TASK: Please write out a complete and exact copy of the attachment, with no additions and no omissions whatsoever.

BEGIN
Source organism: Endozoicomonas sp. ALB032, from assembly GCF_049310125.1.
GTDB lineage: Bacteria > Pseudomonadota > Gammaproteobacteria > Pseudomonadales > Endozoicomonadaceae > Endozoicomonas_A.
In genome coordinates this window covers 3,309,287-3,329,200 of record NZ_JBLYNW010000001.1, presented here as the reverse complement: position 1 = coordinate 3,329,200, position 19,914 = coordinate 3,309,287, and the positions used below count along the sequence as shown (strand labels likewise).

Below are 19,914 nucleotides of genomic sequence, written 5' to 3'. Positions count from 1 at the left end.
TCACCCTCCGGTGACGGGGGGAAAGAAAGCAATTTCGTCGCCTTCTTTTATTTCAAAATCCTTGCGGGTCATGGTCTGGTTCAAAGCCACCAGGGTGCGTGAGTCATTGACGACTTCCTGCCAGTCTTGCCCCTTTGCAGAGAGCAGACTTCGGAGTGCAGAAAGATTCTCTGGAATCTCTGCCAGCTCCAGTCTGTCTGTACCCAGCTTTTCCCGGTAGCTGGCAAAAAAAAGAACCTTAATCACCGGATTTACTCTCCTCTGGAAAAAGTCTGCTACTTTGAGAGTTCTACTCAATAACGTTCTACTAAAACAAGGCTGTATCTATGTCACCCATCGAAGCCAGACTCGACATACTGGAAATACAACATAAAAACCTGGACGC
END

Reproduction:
Source organism: Endozoicomonas sp. ALB032, from assembly GCF_049310125.1.
GTDB lineage: Bacteria > Pseudomonadota > Gammaproteobacteria > Pseudomonadales > Endozoicomonadaceae > Endozoicomonas_A.
In genome coordinates this window covers 3,309,287-3,329,200 of record NZ_JBLYNW010000001.1, presented here as the reverse complement: position 1 = coordinate 3,329,200, position 19,914 = coordinate 3,309,287, and the positions used below count along the sequence as shown (strand labels likewise).

Below are 19,914 nucleotides of genomic sequence, written 5' to 3'. Positions count from 1 at the left end.
TCACCCTCCGGTGACGGGGGGAAAGAAAGCAATTTCGTCGCCTTCTTTTATTTCAAAATCCTTGCGGGTCATGGTCTGGTTCAAAGCCACCAGGGTGCGTGAGTCATTGACGACTTCCTGCCAGTCTTGCCCCTTTGCAGAGAGCAGACTTCGGAGTGCAGAAAGATTCTCTGGAATCTCTGCCAGCTCCAGTCTGTCTGTACCCAGCTTTTCCCGGTAGCTGGCAAAAAAAAGAACCTTAATCACCGGATTTACTCTCCTCTGGAAAAAGTCTGCTACTTTGAGAGTTCTACTCAATAACGTTCTACTAAAACAAGGCTGTATCTATGTCACCCATCGAAGCCAGACTCGACATACTGGAAATACAACATAAAAACCTGGACGC